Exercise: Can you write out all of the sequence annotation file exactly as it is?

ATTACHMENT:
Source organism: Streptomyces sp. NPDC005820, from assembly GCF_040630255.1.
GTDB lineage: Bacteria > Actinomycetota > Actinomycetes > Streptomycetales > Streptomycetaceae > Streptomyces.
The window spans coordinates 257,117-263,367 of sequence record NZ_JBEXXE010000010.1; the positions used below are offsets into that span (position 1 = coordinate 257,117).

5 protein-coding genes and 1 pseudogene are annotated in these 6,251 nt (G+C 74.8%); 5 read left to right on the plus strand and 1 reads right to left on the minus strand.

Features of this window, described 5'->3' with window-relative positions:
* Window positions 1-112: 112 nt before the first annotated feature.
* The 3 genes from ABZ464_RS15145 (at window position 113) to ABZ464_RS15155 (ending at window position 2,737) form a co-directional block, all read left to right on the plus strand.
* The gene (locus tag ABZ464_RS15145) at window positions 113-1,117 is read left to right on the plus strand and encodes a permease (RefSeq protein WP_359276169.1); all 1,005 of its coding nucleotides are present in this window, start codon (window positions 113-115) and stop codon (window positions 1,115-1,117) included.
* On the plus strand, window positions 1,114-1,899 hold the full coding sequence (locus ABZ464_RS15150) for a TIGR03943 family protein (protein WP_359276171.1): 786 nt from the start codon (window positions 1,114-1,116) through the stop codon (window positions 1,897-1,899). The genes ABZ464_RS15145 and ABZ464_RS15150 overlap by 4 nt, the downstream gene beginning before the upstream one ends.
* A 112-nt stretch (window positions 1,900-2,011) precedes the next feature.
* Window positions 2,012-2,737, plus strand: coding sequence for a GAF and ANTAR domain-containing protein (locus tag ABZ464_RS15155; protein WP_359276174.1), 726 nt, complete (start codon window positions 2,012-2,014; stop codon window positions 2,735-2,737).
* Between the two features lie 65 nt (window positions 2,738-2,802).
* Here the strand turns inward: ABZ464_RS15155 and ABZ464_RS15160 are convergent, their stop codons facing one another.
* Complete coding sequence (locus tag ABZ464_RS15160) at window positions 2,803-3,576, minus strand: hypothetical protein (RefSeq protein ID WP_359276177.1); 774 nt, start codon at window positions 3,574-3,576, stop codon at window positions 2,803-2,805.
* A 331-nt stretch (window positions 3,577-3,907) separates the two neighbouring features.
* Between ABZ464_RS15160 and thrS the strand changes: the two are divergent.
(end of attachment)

Source organism: Streptomyces sp. NPDC005820, from assembly GCF_040630255.1.
GTDB lineage: Bacteria > Actinomycetota > Actinomycetes > Streptomycetales > Streptomycetaceae > Streptomyces.
The window spans coordinates 257,117-263,367 of sequence record NZ_JBEXXE010000010.1; the positions used below are offsets into that span (position 1 = coordinate 257,117).

5 protein-coding genes and 1 pseudogene are annotated in these 6,251 nt (G+C 74.8%); 5 read left to right on the plus strand and 1 reads right to left on the minus strand.

Features of this window, described 5'->3' with window-relative positions:
* Window positions 1-112: 112 nt before the first annotated feature.
* The 3 genes from ABZ464_RS15145 (at window position 113) to ABZ464_RS15155 (ending at window position 2,737) form a co-directional block, all read left to right on the plus strand.
* The gene (locus tag ABZ464_RS15145) at window positions 113-1,117 is read left to right on the plus strand and encodes a permease (RefSeq protein WP_359276169.1); all 1,005 of its coding nucleotides are present in this window, start codon (window positions 113-115) and stop codon (window positions 1,115-1,117) included.
* On the plus strand, window positions 1,114-1,899 hold the full coding sequence (locus ABZ464_RS15150) for a TIGR03943 family protein (protein WP_359276171.1): 786 nt from the start codon (window positions 1,114-1,116) through the stop codon (window positions 1,897-1,899). The genes ABZ464_RS15145 and ABZ464_RS15150 overlap by 4 nt, the downstream gene beginning before the upstream one ends.
* A 112-nt stretch (window positions 1,900-2,011) precedes the next feature.
* Window positions 2,012-2,737, plus strand: coding sequence for a GAF and ANTAR domain-containing protein (locus tag ABZ464_RS15155; protein WP_359276174.1), 726 nt, complete (start codon window positions 2,012-2,014; stop codon window positions 2,735-2,737).
* Between the two features lie 65 nt (window positions 2,738-2,802).
* Here the strand turns inward: ABZ464_RS15155 and ABZ464_RS15160 are convergent, their stop codons facing one another.
* Complete coding sequence (locus tag ABZ464_RS15160) at window positions 2,803-3,576, minus strand: hypothetical protein (RefSeq protein ID WP_359276177.1); 774 nt, start codon at window positions 3,574-3,576, stop codon at window positions 2,803-2,805.
* A 331-nt stretch (window positions 3,577-3,907) separates the two neighbouring features.
* Between ABZ464_RS15160 and thrS the strand changes: the two are divergent.